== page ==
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Firmware Programmer Queston: Swapping Registers

Very interesting topics, but they all seem a little too astract for some of my colleages, in a world that is still Assembly language based.

This is why I came looking for questions to ask high level programmers.

A question posed to me was:

You are in a processor with only 2 registers (R0 and R1)
There is no user stack or other memory.

You have all the standard binary operators:
(shown here as 'C' operators )
*  /  %  +  –  << >> <  >  <=  >=  ==  !=  &  |  ^ &&  ||

Swap the values of the two registers.

Ken LaBar
Thursday, February 21, 2002

Although i have fairly small amount of programming experience, the following lines should do it:

Ro = Ro + R1  // Value 0 is set to the sum of both values
R1 = Ro - R1  // Value 1 is set to the sum minus value1, hence value 0
Ro = Ro - R1  // The sum is set to the sum minus value 0, hence value 1

This just switched the two variable's values (not sure if that's what you wanted)

Dave Schnizlein
Thursday, February 21, 2002

and yes, feel free to laugh at me for my gross mis-interpretation of that question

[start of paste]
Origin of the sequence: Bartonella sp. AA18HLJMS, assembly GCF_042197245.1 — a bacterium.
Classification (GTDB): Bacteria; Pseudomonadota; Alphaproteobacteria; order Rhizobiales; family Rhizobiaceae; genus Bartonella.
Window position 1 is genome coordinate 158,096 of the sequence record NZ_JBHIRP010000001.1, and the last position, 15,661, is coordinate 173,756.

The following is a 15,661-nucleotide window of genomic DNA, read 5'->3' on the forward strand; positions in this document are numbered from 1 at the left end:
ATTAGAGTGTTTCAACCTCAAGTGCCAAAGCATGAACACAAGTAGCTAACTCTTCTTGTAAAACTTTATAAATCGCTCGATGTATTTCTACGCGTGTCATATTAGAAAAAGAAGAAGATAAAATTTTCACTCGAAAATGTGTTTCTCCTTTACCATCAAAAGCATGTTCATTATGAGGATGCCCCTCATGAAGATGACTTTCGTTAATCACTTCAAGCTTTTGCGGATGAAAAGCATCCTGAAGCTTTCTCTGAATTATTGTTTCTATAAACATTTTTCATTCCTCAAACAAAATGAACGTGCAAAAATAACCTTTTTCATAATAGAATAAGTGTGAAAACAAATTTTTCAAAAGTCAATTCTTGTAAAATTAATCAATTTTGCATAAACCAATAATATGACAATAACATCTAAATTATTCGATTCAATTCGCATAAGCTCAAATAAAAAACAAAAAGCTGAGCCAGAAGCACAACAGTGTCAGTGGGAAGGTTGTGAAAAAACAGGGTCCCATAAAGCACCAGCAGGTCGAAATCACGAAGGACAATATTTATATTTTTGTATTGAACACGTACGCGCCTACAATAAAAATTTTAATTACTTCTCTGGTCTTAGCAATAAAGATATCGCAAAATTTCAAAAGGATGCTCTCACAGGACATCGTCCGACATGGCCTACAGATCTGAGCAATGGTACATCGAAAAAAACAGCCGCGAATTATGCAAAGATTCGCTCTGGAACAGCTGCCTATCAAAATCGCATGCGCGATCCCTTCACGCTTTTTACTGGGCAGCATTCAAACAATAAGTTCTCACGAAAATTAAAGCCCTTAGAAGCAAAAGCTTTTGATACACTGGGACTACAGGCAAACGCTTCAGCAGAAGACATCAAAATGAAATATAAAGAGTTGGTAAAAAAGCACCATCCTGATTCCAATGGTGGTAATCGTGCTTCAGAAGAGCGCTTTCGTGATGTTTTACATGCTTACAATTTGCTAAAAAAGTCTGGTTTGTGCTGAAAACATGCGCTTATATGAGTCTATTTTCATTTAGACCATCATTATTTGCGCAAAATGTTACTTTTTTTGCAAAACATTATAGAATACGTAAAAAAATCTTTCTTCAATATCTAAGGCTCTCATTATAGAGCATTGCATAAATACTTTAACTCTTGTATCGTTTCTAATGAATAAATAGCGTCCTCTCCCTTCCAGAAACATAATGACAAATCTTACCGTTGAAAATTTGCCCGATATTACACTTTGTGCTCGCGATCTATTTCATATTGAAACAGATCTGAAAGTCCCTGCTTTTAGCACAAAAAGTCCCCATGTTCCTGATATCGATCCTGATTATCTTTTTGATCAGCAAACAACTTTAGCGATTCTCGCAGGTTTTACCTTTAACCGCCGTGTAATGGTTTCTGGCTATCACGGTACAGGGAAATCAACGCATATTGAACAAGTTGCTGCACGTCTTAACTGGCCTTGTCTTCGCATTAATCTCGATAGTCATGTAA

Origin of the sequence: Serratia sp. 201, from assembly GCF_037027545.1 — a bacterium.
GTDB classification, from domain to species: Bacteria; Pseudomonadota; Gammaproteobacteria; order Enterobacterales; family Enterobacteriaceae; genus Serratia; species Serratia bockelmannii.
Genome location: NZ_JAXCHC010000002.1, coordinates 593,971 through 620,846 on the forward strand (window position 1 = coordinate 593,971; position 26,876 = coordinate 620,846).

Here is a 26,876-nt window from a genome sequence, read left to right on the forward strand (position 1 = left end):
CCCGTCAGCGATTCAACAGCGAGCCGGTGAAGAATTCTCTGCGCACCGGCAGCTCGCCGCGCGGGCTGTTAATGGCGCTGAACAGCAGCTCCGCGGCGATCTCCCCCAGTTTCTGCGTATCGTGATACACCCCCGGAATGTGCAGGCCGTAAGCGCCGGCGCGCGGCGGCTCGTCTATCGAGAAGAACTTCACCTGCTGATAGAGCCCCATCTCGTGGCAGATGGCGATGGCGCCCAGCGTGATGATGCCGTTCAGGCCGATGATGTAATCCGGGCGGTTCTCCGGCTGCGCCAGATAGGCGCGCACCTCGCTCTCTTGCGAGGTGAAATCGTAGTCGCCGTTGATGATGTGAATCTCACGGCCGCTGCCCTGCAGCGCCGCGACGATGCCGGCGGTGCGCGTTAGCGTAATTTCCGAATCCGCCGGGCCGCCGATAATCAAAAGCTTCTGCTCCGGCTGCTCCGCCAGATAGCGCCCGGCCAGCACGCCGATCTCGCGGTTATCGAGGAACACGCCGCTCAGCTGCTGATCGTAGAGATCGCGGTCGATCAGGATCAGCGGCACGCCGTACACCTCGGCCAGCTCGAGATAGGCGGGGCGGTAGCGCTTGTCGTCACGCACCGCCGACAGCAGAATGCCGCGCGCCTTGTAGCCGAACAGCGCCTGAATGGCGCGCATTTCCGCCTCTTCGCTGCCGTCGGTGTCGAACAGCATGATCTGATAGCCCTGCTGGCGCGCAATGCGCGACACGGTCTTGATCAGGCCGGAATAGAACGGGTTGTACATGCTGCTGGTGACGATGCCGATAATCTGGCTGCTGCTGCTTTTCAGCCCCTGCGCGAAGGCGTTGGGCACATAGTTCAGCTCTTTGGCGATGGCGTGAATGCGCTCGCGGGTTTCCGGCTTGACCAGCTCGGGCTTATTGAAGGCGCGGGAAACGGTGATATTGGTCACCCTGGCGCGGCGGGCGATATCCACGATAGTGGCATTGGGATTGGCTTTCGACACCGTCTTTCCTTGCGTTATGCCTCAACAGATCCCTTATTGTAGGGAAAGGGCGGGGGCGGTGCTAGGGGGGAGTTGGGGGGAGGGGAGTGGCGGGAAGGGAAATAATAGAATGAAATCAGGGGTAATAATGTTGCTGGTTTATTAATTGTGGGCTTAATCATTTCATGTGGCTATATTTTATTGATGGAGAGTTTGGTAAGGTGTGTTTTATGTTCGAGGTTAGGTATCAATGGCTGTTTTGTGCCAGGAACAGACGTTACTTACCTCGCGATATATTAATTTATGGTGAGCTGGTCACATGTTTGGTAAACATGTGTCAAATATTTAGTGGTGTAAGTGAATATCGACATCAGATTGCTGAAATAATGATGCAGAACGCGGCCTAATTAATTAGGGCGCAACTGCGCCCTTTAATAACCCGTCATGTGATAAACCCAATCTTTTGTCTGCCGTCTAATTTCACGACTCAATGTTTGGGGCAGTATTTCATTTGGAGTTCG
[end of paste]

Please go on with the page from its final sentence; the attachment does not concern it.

Dave Schnizlein
Thursday, February 21, 2002

XOR is the key.

R0 ^= R1;
R1 ^= R0;
R0 ^= R1;

for example:

R0=01101110
R1=10100101

after R0 ^= R1; R0=11001011
after R1 ^= R0; R1=01101110
after R0 ^= R1; R0=10100101

essentially, R0 holds both values for a moment, if you can imagine such a thing, before we split them apart again.

I don't know how to describe it better -- perhaps someone else can describe it more eloquently.

David Woodruff
Thursday, February 21, 2002

Wow you guys are good.

XOR is the key!!!

Although the addition, subtraction method does work in most cases, there are cases where the math can overflow and you loose bits.

Ken LaBar
Friday, February 22, 2002

The addition/subtraction method always works,
provided you always use variants that aren't affected
by the carry flag. (Which should be pretty much
implicit in using C-like notation for the operations!)

Let a,b be the initial contents of R0,R1. Then
the following equalities all hold *modulo 2^n*,
where n is your word length. Two n-bit quantities
that are equal modulo 2^n are equal. Game over.

After R0 = R0+R1: R0=a+b, R1=b
After R1= R0-R1: R0=a+b, R1=a
After R0 = R0-R1: R0=b, R1=a.

By the way, there are other solutions. For instance,

R0 = R0-R1 // a-b, b
R1 = R1+R0 // a-b, a
R0 = R1-R0 // b, a

Some processors might not let you do R1=R0-R1
(or R0=R1-R0) in a single instruction, by the way.
Also, XORing is likely to mess up only the zero flag,
whereas the add-and-subtract way will typically
scrobble them all. So the XOR approach is better,
but not because the add-and-subtract approach
doesn't work.

Gareth McCaughan
Sunday, March 10, 2002

If you like, you can do it in one line of source:
R0 ^= (R1 ^= (R0 ^= R1));
Then it's easy to make a SWAP() macro.
It's the sort of thing you either do all the time or you never do.  I've never written a program where I couldn't have another int on the stack.

Brian McKeever
Tuesday, April 02, 2002

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